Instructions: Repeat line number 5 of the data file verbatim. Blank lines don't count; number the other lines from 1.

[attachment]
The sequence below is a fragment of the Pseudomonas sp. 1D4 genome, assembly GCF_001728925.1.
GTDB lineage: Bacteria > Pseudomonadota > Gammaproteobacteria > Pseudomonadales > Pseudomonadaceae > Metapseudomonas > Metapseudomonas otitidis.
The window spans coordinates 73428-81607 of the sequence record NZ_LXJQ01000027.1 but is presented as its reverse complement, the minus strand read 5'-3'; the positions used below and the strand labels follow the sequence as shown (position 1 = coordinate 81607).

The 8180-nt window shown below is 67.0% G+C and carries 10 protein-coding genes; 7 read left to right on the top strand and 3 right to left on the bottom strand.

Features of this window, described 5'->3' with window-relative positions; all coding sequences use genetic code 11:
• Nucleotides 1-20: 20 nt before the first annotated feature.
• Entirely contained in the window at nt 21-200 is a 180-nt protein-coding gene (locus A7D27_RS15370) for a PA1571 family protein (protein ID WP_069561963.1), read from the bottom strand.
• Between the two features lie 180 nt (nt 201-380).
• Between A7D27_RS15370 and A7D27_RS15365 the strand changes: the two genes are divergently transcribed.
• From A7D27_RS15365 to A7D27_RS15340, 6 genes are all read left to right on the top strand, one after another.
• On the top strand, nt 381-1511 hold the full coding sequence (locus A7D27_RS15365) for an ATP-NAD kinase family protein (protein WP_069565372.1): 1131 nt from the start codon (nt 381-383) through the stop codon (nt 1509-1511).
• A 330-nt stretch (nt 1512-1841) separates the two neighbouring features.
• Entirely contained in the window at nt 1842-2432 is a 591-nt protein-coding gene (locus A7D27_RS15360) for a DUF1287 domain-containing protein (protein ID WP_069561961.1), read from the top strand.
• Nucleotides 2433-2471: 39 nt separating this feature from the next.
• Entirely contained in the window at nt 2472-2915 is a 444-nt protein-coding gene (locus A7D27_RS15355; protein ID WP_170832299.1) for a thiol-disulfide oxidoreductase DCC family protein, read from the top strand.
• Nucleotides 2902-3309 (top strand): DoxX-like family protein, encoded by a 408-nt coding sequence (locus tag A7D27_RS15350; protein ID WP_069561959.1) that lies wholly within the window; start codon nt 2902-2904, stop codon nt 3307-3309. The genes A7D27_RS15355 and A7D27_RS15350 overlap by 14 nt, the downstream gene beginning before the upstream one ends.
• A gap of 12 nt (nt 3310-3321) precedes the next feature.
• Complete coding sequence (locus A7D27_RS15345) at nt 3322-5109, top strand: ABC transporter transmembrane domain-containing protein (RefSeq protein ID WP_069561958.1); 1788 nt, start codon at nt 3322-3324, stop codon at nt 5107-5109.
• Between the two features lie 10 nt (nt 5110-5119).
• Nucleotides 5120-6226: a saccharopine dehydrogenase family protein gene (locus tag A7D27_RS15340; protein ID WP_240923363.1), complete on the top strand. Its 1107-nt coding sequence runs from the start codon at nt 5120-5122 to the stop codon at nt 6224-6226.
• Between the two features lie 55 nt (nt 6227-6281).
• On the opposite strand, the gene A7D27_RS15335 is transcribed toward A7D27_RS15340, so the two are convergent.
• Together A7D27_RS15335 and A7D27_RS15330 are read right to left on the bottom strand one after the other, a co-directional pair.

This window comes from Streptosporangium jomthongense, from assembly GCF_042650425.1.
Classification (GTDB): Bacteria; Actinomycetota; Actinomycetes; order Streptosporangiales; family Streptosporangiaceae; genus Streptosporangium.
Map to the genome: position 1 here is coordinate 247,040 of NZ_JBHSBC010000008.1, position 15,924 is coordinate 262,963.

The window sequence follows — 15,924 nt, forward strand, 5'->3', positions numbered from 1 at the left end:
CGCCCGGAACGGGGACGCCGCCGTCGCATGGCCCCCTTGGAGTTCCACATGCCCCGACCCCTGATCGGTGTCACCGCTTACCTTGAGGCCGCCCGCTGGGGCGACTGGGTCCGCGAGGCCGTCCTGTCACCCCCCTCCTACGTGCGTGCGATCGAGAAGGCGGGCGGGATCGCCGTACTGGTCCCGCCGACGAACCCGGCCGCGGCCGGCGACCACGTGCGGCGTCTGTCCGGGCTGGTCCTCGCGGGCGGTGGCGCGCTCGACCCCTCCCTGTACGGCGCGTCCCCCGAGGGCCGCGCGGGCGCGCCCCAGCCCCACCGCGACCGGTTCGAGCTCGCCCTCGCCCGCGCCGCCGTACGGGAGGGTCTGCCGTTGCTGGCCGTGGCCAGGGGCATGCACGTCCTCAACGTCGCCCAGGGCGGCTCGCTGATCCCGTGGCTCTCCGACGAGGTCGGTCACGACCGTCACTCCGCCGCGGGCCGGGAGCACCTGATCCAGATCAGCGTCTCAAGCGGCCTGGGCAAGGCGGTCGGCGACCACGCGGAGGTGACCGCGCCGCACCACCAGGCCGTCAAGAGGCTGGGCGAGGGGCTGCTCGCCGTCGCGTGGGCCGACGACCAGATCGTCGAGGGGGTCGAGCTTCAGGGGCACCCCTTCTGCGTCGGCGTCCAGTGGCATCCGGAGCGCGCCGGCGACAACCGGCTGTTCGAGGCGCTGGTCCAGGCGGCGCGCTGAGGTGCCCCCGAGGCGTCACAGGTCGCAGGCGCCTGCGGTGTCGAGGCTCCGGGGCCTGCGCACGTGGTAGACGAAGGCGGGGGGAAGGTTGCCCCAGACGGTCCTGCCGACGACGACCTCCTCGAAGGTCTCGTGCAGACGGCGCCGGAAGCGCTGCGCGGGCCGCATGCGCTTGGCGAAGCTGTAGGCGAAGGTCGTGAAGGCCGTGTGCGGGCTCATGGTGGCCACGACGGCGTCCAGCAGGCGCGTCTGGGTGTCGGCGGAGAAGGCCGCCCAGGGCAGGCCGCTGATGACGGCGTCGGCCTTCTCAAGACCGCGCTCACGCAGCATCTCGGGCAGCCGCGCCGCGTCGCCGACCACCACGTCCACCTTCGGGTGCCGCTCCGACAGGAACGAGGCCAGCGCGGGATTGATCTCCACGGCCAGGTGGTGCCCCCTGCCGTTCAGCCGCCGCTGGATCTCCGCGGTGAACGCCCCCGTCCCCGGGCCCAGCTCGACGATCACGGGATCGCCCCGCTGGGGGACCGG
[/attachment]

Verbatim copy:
Features of this window, described 5'->3' with window-relative positions; all coding sequences use genetic code 11: